Though, the stories circulated about the people who visit him say that these people do, indeed, get cured. Upon even further examination, you find that this represents only a fourth of those who have actually seen the witch-doctor. Your worry grows because you know that the cures for the people included in this fourth are not proven. You are pressed to ask, “How is this person considered a witch-doctor healer if it is perhaps unlikely that this person has cured anyone at all?”
Your friend answers you, “A witch-doctor healer is explicitly defined as a person who others go to for cures to their ailments. This does not necessarily mean that the witch-doctor healer actually heals these people.”
“Is it not implied that he actually cures these people?”
“One would think, though that is not necessary.”
Russell would definitely wish that by inductive reasoning, we would have good reasons for the conclusions we reach. Russell would definitely wish that by induction, we could conclude, and take for granted, with good reason that we are not merely dreaming.
Much in the same way, you would wish that a witch-doctor healer actually healed his patients. We should expect that the purpose of induction is to show that we can reliably look upon past experiences to infer upon future experiences of the real-world hypothesis, much like you should expect that the purpose of a witch-doctor healer is to cure others (because a witch-doctor healer who does not cure others is pointless).
However, in both instances, we realize that we have been duped. Russell did not give a high redefinition of induction; Russell asserted what should be reasonably expected from the definition of induction.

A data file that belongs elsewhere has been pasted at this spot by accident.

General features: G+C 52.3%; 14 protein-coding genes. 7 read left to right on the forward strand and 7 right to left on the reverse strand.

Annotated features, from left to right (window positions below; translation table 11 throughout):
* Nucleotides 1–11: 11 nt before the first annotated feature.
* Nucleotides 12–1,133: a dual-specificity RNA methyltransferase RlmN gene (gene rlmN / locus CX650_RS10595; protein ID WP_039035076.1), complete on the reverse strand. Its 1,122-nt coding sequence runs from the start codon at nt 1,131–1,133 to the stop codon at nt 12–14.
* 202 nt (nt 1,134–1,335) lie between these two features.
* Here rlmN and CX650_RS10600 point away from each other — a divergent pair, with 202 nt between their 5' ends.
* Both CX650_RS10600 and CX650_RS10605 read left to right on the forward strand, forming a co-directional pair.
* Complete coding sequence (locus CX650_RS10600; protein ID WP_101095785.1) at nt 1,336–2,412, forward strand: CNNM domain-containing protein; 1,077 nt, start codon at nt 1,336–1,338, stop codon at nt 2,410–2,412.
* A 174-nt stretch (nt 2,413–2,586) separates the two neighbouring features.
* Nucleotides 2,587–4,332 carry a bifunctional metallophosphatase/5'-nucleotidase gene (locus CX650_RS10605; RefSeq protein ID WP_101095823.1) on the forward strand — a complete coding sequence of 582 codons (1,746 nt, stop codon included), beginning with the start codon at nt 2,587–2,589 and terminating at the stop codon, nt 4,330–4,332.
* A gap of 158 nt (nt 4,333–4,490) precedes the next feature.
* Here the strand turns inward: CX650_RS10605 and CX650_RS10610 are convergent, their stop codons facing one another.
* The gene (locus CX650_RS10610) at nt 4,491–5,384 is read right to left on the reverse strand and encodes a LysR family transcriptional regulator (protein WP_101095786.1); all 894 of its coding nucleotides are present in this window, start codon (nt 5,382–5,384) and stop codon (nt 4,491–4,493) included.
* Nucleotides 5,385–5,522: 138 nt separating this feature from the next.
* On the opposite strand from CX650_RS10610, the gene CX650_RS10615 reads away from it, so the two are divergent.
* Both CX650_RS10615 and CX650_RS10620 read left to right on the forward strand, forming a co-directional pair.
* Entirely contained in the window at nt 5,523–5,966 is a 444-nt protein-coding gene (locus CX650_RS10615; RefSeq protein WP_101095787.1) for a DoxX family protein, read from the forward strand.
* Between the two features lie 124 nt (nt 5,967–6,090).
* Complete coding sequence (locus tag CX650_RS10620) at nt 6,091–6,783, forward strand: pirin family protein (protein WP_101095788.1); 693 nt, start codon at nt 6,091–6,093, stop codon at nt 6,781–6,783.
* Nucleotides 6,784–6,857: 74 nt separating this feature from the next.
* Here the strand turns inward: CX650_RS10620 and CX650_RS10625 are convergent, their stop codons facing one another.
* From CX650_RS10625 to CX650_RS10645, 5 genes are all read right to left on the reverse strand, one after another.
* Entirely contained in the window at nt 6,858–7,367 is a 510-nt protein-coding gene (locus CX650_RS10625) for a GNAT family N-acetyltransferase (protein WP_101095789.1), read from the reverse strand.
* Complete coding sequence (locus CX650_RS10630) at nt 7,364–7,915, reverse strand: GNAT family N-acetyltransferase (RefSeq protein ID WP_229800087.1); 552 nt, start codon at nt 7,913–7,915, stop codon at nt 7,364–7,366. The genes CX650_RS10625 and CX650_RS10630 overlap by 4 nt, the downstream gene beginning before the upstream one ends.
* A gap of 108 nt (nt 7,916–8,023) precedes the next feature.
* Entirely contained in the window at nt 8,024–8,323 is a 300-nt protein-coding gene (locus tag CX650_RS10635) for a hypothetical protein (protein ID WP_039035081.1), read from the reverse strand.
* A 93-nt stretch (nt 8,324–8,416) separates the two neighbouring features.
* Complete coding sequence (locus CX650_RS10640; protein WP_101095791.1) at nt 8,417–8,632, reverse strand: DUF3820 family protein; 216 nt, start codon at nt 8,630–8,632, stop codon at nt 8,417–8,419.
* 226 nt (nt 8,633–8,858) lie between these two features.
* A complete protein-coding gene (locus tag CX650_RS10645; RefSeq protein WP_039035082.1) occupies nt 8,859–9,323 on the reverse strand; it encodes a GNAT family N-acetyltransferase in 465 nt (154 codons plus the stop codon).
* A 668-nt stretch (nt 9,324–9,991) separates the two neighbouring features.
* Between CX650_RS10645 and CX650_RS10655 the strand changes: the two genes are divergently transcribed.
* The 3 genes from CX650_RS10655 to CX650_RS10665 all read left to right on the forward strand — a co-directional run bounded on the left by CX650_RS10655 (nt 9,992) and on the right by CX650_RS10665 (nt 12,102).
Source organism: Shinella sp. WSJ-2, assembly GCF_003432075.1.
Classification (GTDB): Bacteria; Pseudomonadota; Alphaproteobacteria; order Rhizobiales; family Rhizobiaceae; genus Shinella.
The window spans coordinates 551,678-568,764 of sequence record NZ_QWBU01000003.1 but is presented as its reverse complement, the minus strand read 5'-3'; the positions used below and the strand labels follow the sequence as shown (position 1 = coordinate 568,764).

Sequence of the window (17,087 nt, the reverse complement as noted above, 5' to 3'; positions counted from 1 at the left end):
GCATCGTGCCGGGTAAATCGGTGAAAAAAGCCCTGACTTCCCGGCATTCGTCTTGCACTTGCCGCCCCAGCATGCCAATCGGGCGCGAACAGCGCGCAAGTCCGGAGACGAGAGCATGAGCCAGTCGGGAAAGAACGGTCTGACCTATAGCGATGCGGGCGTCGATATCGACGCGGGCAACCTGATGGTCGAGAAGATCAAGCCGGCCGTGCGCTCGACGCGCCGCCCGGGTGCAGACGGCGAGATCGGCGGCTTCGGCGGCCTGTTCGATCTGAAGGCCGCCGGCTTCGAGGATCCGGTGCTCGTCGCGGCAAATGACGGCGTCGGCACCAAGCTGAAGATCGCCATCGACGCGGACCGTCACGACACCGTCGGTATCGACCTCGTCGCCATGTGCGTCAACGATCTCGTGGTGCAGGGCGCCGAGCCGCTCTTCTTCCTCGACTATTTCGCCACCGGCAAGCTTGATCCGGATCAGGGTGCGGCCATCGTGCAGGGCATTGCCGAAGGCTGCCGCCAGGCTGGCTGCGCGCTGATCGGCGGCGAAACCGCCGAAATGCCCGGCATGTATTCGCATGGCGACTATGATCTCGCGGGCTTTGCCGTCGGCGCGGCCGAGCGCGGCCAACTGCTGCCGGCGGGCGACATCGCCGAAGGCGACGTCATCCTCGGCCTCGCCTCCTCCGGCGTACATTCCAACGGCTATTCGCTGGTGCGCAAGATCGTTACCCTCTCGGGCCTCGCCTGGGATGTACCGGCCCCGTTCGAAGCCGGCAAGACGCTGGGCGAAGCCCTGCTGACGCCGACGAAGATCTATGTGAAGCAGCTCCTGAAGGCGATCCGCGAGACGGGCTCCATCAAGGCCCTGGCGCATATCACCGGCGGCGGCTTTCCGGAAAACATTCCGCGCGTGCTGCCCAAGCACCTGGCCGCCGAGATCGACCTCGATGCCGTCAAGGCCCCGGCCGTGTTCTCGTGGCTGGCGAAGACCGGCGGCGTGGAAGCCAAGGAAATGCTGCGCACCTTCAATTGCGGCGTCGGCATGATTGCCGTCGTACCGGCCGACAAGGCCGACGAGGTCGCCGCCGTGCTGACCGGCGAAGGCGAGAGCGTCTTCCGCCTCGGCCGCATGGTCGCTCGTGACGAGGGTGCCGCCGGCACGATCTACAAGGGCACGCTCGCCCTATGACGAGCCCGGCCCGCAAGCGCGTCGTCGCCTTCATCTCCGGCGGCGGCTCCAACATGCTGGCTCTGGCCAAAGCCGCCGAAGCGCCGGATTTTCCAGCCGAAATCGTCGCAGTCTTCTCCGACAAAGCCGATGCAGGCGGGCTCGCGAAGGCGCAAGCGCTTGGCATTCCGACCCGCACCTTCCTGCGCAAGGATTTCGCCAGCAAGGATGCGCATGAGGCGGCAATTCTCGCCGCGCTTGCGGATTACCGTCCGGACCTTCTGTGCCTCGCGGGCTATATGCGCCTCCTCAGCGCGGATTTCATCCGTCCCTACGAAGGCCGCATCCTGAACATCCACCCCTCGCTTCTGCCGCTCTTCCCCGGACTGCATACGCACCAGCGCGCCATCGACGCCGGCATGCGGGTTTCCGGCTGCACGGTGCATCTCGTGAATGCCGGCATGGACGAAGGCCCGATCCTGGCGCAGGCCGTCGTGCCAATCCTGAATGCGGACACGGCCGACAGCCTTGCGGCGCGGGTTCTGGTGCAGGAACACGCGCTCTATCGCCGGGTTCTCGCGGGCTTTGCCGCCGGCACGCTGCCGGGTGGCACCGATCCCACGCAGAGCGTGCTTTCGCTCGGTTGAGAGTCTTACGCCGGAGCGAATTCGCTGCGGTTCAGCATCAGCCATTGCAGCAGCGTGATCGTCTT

Again, Edwards would argue that going against induction would be to go against commonsense. We would be going against commonsense to think about all “absurd” possible situations that follow jumping off of a building:
Perhaps the earth gets hit by a large asteroid the moment you jump, thereby suspending you in the air instead of hurling you towards the street because the earth itself is splitting apart losing its gravitational force. Or maybe our solar system comes across a black hole sucking the earth’s gravitational force and atmosphere where you are, again, found not falling towards earth.
Edwards would definitely assert that the reason that he may possibly not hurl towards the earth after jumping off a building because he may be merely dreaming is not ordinary thinking because dreaming is not an ordinary circumstance.
In the example with the chicken living happily under the care of a farmer, Edwards claims that, if the chicken had any sense, it would know that it would eventually be killed for food. However, I beg to differ that a chicken would have any sense over such higher matters. Just as Russell declares that we are in no better position than the chicken over equivalent higher matters to our states, which is a matter of concern.
Those who oppose the dream argument, attest to the reasoning that we are in an inductively better position than the chicken. We have, at least, observed many past instances that should show that we are indeed living in a real world. Where as the chicken, perhaps, has not observed that other, fellow chickens, have been killed at the hands of the farmer.
However, I think that I could easily reason inductively, within a dream, that I am not merely dreaming. In fact, in a more twisted sense, everything that I expect to happen within a dream does, indeed, happen. Within a dream, I expect the monster to chase me as it has done on countless past observations just as much as I expect to head in the direction of the street were I to decide to jump off of a building now. This goes to show that I am not in an inductively better position to know that I am not merely dreaming than the chicken who does not know that the farmer is going to wring his neck tomorrow.

Leave a Reply

Your email address will not be published. Required fields are marked *